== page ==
The house is built in the pipe- shaped architecture which was so popular in the past. It has three apartments. Each apartment is separated by a small space called “Gieng Troi” (Well of heaven). The house frame bears the main force of the house. The stair are made of ironwood and carved. The sloping roofs are covered with two layers of tiles: Flat tile inside layer and toe- cap tile outside layer.
The harmonious decoration creates more space for the house, though it preserves its original state, with regard to both family and commercial life in the capital city.
14. Vietnamese Women’s Museum in Hanoi
This excellent, modern museum showcases women’s role in Vietnamese society and culture. Labelled in English and French, it’s the memories of the wartime contribution by individual heroic women that are most poignant. If the glut of information sometimes feels repetitive, for visual stimulation there is a stunning collection of propaganda posters, as well as costumes, tribal basketware and fabric motifs from Vietnam’s ethnic minority groups. Check the website for special exhibitions.
15. Van Phuc Silk Village
Situated on the bank of Nhue River, about 10km southwest of Hanoi Old Quarter, Van Phuc silk village is renowned for its traditional weaving and premium quality silk products. At the age of more than 1,200 years, Van Phuc is proud to be the most ancient silk village which provides the best silk in the north of Vietnam.
Visitors to Van Phuc village will be impressed by typical manner of an ancient village in the north of Vietnam with banyan tree, well, communal house, and the sound of power-looms everywhere. Walking on the main road in Van Phuc, tourists will be lost in the world of silk with various products like shirts, ties, crafts, dresses… made of silk available in the village
16. Dong Xuan Market
Hanoi's oldest market of Dong Xuan mainly sells bulk food items, clothing and accessories targeted towards locals in its three storeys of packed aisles.
Dong Xuan takes up an entire city block. It's huge and really does sell pretty much everything, though it's not really a tourist market. If you’re looking for gifts to take home then you’re better off hunting around Hang Gai and Hang Hom. A few stalls do sell the usual tourist paraphernalia—silk cushion covers, chopsticks—so it won’t be a wasted trip if that’s what you’re after, but don’t go expecting a wealth of options.
17. The One Pillar Pagoda
To the right of the Ho Chi Minh Museum is the unique One-Pillar Pagoda, a wooden structure built in 1049 that sits on stilts over a lake. A king of the Ly Dynasty, Ly Thai Thong King had it built after having a dream in which Bodhisattva Avalokitesvara, the goddess of mercy, presented him with a lotus flower. The existing pagoda is a miniature reproduction of the original, which was said to represent a lotus emerging from the water. It is certainly interesting, and a prayer here is said to bring fertility and good health. It's best to wear something full-length (skirt or trousers), not shorts.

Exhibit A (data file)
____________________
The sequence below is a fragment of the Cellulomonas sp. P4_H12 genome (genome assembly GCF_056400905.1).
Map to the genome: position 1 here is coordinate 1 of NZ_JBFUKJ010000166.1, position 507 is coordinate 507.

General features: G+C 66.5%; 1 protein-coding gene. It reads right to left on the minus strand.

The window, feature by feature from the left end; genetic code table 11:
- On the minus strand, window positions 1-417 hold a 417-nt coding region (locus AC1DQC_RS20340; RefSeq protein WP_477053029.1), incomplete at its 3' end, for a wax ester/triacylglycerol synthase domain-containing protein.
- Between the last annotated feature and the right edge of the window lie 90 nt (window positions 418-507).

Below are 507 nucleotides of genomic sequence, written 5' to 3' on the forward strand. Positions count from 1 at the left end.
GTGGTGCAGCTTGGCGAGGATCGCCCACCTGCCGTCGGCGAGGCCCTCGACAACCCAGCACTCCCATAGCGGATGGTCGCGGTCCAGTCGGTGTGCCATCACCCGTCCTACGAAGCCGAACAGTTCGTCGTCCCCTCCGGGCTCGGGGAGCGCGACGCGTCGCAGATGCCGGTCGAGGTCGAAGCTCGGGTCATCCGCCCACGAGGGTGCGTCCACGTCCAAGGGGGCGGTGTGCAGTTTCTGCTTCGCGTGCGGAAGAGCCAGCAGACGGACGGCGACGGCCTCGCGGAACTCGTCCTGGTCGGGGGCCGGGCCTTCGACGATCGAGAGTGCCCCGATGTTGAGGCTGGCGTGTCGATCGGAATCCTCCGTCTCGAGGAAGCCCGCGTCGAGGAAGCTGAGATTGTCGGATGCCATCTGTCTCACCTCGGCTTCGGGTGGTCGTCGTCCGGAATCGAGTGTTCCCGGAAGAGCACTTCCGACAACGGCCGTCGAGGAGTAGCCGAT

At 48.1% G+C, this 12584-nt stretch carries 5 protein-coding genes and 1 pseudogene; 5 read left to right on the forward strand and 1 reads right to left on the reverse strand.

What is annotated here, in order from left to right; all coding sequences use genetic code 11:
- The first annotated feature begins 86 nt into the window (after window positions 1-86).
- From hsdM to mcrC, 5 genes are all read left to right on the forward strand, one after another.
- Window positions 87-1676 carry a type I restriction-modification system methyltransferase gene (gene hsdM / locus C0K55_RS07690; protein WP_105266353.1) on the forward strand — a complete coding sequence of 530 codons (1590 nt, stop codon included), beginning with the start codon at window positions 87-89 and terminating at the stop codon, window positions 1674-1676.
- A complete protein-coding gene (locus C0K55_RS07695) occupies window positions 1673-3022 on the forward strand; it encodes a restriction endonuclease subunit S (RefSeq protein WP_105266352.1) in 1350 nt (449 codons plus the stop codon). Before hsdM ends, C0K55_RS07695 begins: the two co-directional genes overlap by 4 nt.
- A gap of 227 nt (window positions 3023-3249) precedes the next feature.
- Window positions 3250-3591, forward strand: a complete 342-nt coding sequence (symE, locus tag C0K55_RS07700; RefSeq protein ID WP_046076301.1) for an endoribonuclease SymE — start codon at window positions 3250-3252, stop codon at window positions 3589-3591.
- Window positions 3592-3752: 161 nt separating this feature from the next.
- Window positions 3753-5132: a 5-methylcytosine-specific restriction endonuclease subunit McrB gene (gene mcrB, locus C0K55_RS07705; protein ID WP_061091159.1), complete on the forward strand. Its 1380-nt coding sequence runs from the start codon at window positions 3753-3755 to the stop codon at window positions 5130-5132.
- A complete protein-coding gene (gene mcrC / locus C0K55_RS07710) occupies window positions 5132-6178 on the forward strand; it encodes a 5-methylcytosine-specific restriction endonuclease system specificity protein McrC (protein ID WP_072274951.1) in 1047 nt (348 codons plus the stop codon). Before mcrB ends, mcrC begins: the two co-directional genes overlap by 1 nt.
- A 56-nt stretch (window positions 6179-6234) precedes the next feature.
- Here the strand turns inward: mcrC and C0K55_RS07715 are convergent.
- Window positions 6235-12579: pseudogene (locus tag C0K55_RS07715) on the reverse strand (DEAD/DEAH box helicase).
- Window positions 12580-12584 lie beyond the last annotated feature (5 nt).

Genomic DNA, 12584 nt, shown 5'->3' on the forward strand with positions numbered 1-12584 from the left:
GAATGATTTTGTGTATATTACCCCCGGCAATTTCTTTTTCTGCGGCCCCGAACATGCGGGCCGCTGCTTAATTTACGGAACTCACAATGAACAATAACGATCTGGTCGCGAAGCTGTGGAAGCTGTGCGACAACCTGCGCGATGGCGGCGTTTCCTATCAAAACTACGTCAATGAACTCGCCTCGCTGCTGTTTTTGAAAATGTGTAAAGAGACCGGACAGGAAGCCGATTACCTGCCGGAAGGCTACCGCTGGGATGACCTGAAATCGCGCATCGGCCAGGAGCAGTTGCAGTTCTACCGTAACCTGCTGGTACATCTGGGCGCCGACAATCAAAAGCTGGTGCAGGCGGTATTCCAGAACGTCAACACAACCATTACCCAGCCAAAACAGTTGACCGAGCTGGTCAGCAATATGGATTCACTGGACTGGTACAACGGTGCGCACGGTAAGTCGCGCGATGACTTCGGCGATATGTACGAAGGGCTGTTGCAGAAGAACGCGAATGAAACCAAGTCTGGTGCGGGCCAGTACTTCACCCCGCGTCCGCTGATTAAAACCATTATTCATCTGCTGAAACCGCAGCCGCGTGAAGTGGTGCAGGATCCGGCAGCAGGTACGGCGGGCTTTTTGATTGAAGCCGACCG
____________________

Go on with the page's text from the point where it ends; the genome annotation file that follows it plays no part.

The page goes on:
18. Perfume Pagoda
The Perfume Pagoda, known locally as Chua Huong or ‘inner temple’, is at the centre of a very revered and sacred site featuring a maze of mainly Buddhist temples built into the limestone cliffs of Huong Tich. At the heart of this complex lies the Perfume Temple or Perfume Pagoda in the Huong Tich Cave.
There are many pagodas to visit, each offering a different shrine, most of which are Buddhist although one or two are animist. The Perfume Pagoda attracts pilgrims and tourists seeking good luck from the stalagmites and stalactites inside the cave which have been named according to the individual blessing they can bestow. Dun Tien offers prosperity and Nui Co offers the chance of giving birth to a girl whilst Dun Gao translates as a ‘rice stack’ to those hoping for a bountiful harvest.
19. Imperial Citadel of Thang Long
The Imperial Citadel of Thang Long, is an intriguing relic of Vietnam’s history and, signifying its historical and cultural importance, was made a UNESCO World Heritage Site in 2010. Also known as the Hanoi Citadel, many artefacts and items dating back to between the 6th and 20th centuries were excavated in 2004, including foundations of old palaces, ancient roads, ponds and wells.
On top of these discoveries, archaeologists also found bronze coins, ceramics and pottery from China and many places in Asia, all of which demonstrate a close trading relationship in the area. Visitors should head for the display room that features interesting excavated items and mock-ups of the citadel itself.
20. Fine Arts Museum of Vietnam
This excellent Fine Arts Museum is housed in two buildings that were once the French Ministry of Information. Treasures abound, including ancient Champa stone carvings and some astonishing effigies of Guan Yin, the thousand-eyed, thousand-armed goddess of compassion. Look out for the lacquered statues of Buddhist monks from the Tay Son dynasty and the substantial collection of contemporary art and folk-naive paintings. Guided tours are available for 150,000d.
21. Museum of Vietnamese History
Built between 1925 and 1932, this architecturally impressive museum was formerly home to the École Française d’Extrême Orient. Its architect, Ernest Hebrard, was among the first in Vietnam to incorporate a blend of Chinese and French design elements. Exhibit highlights include bronzes from the Dong Son culture (3rd century BC to 3rd century AD), Hindu statuary from the Khmer and Champa kingdoms, jewellery from imperial Vietnam, and displays relating to the French occupation and the Communist Party.